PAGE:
| 17 June 2024, Monday |

China wants to ban clothes that ‘hurt nation’s feelings’

A draft law banning speech and dressing “detrimental to the spirit of Chinese people” has sparked debate in China.

If the law comes into force, people found guilty could be fined or jailed but the proposal does not yet spell out what constitutes a violation.

Social media users and legal experts have called for more clarity to avoid excessive enforcement.

China recently released a swathe of proposed changes to its public security laws – the first reforms in decades.

The clothing law has drawn immediate reaction from the public – with many online criticising it as excessive and absurd.

The contentious clauses suggest that people who wear or force others to wear clothing and symbols that “undermine the spirit or hurt the feelings of the Chinese nation” could be detained for up to 15 days and fined up to 5,000 yuan ($680; £550).

Those who create or disseminate articles or speech that do so could also face the same punishment.

The proposed legal changes also forbid “insulting, slandering or otherwise infringing upon the names of local heroes and martyrs” as well as vandalism of their memorial statues.

Online, people questioned how law enforcers could unilaterally determine when the nation’s “feelings” are “hurt”.

“Will wearing a suit and tie count? Marxism originated in the West. Would its presence in China also count as hurting national feelings,” one user posted on Chinese Twitter-like platform Weibo.

Legal experts in the country have also criticised the law’s vague phrasing, saying it could be open to abuse.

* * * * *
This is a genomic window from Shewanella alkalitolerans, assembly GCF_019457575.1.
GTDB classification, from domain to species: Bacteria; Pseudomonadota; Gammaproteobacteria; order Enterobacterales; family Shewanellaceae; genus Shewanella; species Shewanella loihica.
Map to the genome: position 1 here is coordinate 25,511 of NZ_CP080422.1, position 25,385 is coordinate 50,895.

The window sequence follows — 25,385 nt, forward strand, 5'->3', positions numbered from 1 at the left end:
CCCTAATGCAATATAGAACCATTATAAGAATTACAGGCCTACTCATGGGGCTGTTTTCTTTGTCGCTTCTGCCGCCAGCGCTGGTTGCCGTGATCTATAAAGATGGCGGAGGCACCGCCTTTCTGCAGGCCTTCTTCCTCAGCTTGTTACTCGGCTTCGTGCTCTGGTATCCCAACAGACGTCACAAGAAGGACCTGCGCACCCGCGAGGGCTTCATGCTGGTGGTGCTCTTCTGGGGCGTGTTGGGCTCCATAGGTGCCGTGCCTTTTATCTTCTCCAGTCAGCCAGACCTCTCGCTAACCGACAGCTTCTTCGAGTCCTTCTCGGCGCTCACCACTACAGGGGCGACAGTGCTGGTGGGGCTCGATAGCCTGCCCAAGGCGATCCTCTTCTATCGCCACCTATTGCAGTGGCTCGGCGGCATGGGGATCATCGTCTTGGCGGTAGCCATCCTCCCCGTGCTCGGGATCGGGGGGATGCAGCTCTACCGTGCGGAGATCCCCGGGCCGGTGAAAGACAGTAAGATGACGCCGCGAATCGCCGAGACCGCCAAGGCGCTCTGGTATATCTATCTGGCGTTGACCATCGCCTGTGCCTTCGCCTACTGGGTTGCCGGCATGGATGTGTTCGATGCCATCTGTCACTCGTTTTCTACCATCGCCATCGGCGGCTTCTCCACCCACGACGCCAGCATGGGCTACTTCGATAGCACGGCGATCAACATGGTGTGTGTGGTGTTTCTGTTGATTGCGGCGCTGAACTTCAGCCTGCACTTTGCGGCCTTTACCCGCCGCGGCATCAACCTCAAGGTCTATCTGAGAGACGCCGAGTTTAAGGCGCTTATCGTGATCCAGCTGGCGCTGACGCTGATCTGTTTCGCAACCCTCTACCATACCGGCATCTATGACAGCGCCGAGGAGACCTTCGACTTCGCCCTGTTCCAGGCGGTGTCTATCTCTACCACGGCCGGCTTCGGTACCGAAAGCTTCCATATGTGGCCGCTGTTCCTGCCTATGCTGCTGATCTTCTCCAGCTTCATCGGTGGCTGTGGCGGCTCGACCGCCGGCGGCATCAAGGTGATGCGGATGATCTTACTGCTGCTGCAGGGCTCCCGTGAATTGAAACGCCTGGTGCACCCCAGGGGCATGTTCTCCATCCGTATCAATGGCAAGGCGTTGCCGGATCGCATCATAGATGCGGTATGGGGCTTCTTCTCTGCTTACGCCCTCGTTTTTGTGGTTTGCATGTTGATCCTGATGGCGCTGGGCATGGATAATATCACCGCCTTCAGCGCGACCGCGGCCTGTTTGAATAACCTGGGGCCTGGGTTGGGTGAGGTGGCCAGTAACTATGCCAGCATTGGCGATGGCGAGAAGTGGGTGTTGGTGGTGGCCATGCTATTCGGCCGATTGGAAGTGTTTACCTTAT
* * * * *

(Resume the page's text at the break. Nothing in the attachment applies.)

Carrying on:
Zhao Hong, a law professor at the Chinese University of Political Science and Law said the lack of clarity could lead to an infringement of personal rights.

“What if the law enforcer, usually a police officer, has a personal interpretation of the hurt and initiates moral judgment of others beyond the scope of law,” she wrote in an article published on Wednesday.

She cited one case that drew headlines in China last year where a kimono-clad woman was detained in the city of Suzhou and accused of “picking quarrels and provoking trouble” because she had worn the Japanese garment. The incident sparked outrage across Chinese social media.

There have been other examples of a crackdown.

In March this year, police detained a woman donning a replica of a Japanese military uniform at a night market.

And earlier last month, people who wore rainbow print clothing were denied entry to a concert by Taiwanese singer Chang Hui-mei in Beijing.

“To wear a kimono is to hurt the feelings of the Chinese nation, to eat Japanese food is to jeopardise its spirit? When did the feelings and spirit of the time-tested Chinese nation become so fragile?” wrote one popular social commentator online, who writes under the pen name Wang Wusi.

The draft law is but one example of how Chinese President Xi Jinping has sought to redefine what makes a model Chinese citizen since he rose to leadership in 2012.

In 2019, his Chinese Communist Party issued “morality guidelines” which include directives like being polite, traveling with a lower carbon footprint, and having “faith” in Mr Xi and the party.